Sarah Buckley was born on the 6th April 1884 to William Henry Hall and Betty (née Townend); the family also included another daughter, Elizabeth, and two sons, William and James. In 1891 they lived at 30, Milnrow Rd., Crompton and, in 1895, her father was the proprietor of the Coach & Horses Hotel, 1, Market St Crompton. On the 25th September 1907, aged twenty three, Sarah Hall married James Edward Buckley, aged 31. James was a mule spinner overlooker and they set up home at 2, Scar Lane off George St. Shaw, near Oldham. A son William was born in 1911. Very shortly after, in 1912, James took a job in Russia and their second son Herbert was born in Moscow during 1913. They remained in Russia for ten years and must have experienced troubled times during that period - the First World War and the Russian Revolution.
Returning home in 1922, James took the job of spinning master at Coddington's mill in Blackburn. At this point, Sarah began to show an interest in politics and became a teacher of the Conservative's Speakers class; she was Lady President of St. Luke's Ward from 1923 to 1933. In 1930, James took up the position as manager of an Anglo-French mill called Rodier in Pondicherry, India and Sarah followed three years later. She started a nursery there and as she was always interested in the welfare of women and children, she introduced a scheme whereby mothers received their wages for a period before and after the birth of their child. Whilst in India, Sarah kept up her position of teacher of the Conservative Speaker's Club, writing lectures and sending them home.
The family returned home in 1935 and lived on Ramsey Rd. Longshaw, Blackburn where Sarah resumed her great interest in local politics. She stood as a councillor and, at her second attempt, in 1937, she was elected for Park Ward. As a councillor she was able to help women and children by becoming Chairman of the Maternity and Clinical Welfare Committee and Vice-chairman of the Health Committee.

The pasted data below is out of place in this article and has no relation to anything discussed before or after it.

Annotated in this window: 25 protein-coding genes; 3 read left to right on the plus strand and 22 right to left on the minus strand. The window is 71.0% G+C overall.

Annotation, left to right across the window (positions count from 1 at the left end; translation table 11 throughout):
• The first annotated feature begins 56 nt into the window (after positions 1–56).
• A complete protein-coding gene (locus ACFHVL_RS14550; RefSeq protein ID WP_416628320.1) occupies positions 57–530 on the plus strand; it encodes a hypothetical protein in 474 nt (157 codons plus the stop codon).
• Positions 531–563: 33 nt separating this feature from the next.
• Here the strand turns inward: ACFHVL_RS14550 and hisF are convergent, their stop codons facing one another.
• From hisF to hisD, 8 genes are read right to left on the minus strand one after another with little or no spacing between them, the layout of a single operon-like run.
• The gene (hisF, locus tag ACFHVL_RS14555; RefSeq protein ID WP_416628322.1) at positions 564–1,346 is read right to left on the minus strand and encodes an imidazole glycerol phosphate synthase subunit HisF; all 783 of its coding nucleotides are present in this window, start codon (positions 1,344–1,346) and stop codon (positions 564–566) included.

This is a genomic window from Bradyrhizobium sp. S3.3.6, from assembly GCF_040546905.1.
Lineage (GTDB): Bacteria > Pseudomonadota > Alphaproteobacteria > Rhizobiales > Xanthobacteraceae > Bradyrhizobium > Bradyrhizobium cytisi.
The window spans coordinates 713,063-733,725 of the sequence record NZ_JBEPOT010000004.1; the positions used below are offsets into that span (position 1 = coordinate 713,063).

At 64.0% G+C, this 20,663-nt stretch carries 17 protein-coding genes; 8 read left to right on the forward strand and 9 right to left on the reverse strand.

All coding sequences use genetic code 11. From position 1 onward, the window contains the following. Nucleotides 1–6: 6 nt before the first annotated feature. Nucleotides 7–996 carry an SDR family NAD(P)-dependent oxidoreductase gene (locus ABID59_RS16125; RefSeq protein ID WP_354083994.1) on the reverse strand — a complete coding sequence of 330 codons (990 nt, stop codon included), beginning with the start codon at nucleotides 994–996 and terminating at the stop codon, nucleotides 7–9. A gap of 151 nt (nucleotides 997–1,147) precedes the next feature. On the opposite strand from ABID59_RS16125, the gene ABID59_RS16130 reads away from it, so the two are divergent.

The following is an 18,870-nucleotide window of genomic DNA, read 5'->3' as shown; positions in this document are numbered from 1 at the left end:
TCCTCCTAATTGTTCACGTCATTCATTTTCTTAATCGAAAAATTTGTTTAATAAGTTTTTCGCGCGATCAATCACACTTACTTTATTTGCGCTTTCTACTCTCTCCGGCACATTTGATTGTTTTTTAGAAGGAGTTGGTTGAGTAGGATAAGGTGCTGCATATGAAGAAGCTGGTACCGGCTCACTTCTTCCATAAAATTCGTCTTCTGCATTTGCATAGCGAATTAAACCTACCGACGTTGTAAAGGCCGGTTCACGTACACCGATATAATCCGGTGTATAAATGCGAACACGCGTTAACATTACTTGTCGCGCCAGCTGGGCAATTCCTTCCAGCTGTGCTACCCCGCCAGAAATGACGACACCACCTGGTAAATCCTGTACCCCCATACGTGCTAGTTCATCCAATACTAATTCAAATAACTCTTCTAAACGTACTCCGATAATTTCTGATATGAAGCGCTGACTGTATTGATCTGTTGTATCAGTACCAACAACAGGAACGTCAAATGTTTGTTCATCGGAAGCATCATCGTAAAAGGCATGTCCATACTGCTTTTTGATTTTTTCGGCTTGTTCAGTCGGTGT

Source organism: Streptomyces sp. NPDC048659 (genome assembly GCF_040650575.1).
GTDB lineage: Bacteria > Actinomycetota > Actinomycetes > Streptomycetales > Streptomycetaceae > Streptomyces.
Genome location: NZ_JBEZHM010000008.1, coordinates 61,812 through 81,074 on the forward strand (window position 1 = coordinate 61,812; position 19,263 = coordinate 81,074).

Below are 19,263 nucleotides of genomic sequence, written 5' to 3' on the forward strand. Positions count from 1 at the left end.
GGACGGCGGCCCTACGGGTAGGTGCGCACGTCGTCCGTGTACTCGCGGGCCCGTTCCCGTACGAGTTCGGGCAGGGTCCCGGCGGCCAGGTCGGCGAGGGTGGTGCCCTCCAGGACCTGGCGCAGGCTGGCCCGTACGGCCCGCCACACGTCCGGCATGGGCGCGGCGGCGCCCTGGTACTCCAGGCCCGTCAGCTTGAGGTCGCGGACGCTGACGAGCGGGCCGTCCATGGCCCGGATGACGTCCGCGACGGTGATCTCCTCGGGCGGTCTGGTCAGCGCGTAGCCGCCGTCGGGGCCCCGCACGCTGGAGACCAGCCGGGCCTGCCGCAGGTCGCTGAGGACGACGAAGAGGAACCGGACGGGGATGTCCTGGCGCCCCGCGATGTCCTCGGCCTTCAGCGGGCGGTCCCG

At that time she was also Chairman of the Women's Conservative Association, a member of the Central Council of the National Conservative Association and a Borough Magistrate from 1941. Sarah was also a voluntary speaker for the Ministry of Information. This very busy lady was a member of the congregation of Christ Church and the Enrolment Officer for the Women's Royal Voluntary Service (WRVS), eventually becoming the organiser in 1950.
James Edward died in 1943 aged sixty seven; Sarah's son Herbert lived locally, in Accrington, and William lived in Luton.
Sarah was selected as Mayor in 1946/7 and became Blackburn's first lady Mayor. She created a record by becoming Blackburn's Mayor, deputy Mayor and Mayoress consecutively.
As a councillor there are many committees to serve on, and again, Sarah's interest in women and children came to the fore. She was a member of the Joint Hospital Advisory Committee, President of the Blackburn College of Midwives and Chairman of the local Maternity and Children's Welfare Committee. She was also a member of the Housing Committee and elective member of the Blind Person's Act Committee.
On the 31st May 1956 Sarah was awarded the M.B.E. which was justly deserved for all her work for the people of Blackburn.
Sarah must have spent most of her time on one committee or another and even found time to be a patron of the Old Contemptable's Association and Vice Chairman of the Disabled Service Men's Association. For herself, perhaps, she was President of the Women's Conservative and Unionist Association and President of the East Lancashire Luncheon Club.
In 1961, aged seventy six, she was killed crossing Bolton Rd. – the tragic end of a life devoted to the service of others.
Article compiled and written by Janet Burke, Community History Volunteer. May 2018.
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Alderman and Mayor
begins a year after the turn of the century in 1901 when Margaret was born, the
eldest of six, at her maternal grand-parent’s home in Lower Darwen. She was
nearly as old as the new Labour Party which had been formed in 1900 and to
which she was drawn from an early age. Her family were poor and her father was unemployed
- he worked for half a crown cleaning out the flues at a print works in
a half-timer in the mill at the age of twelve, working from 6.00am till 12.30
and then off to school in the afternoon, the times being reversed the following
week. She had to sweep up around four looms and, at fourteen, became a weaver at
Canterbury St. Mill with her own four looms. Margaret’s father complained as
she ought to have been eighteen years old for this work but the manager said
she was a good weaver and, after all, they did need the money; Margaret hated